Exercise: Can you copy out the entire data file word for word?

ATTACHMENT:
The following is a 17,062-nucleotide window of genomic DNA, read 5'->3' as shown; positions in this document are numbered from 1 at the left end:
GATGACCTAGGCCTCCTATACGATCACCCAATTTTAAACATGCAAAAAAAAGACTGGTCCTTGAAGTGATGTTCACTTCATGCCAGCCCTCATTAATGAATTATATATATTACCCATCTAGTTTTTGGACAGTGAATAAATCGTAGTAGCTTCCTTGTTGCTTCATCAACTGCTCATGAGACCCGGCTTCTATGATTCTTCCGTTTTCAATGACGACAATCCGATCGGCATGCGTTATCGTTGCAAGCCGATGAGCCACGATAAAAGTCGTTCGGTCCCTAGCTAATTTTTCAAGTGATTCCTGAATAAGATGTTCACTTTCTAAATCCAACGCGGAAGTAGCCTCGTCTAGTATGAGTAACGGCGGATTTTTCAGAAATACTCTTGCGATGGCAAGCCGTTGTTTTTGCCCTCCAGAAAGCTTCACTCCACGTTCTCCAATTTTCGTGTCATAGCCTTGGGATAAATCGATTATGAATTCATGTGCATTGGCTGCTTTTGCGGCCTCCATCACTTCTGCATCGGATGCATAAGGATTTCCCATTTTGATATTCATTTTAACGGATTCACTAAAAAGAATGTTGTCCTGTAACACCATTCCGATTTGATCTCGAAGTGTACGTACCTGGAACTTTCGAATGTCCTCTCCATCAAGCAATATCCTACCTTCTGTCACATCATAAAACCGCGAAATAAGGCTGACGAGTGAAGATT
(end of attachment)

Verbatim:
The following is a 17,062-nucleotide window of genomic DNA, read 5'->3' as shown; positions in this document are numbered from 1 at the left end:
GATGACCTAGGCCTCCTATACGATCACCCAATTTTAAACATGCAAAAAAAAGACTGGTCCTTGAAGTGATGTTCACTTCATGCCAGCCCTCATTAATGAATTATATATATTACCCATCTAGTTTTTGGACAGTGAATAAATCGTAGTAGCTTCCTTGTTGCTTCATCAACTGCTCATGAGACCCGGCTTCTATGATTCTTCCGTTTTCAATGACGACAATCCGATCGGCATGCGTTATCGTTGCAAGCCGATGAGCCACGATAAAAGTCGTTCGGTCCCTAGCTAATTTTTCAAGTGATTCCTGAATAAGATGTTCACTTTCTAAATCCAACGCGGAAGTAGCCTCGTCTAGTATGAGTAACGGCGGATTTTTCAGAAATACTCTTGCGATGGCAAGCCGTTGTTTTTGCCCTCCAGAAAGCTTCACTCCACGTTCTCCAATTTTCGTGTCATAGCCTTGGGATAAATCGATTATGAATTCATGTGCATTGGCTGCTTTTGCGGCCTCCATCACTTCTGCATCGGATGCATAAGGATTTCCCATTTTGATATTCATTTTAACGGATTCACTAAAAAGAATGTTGTCCTGTAACACCATTCCGATTTGATCTCGAAGTGTACGTACCTGGAACTTTCGAATGTCCTCTCCATCAAGCAATATCCTACCTTCTGTCACATCATAAAACCGCGAAATAAGGCTGACGAGTGAAGATT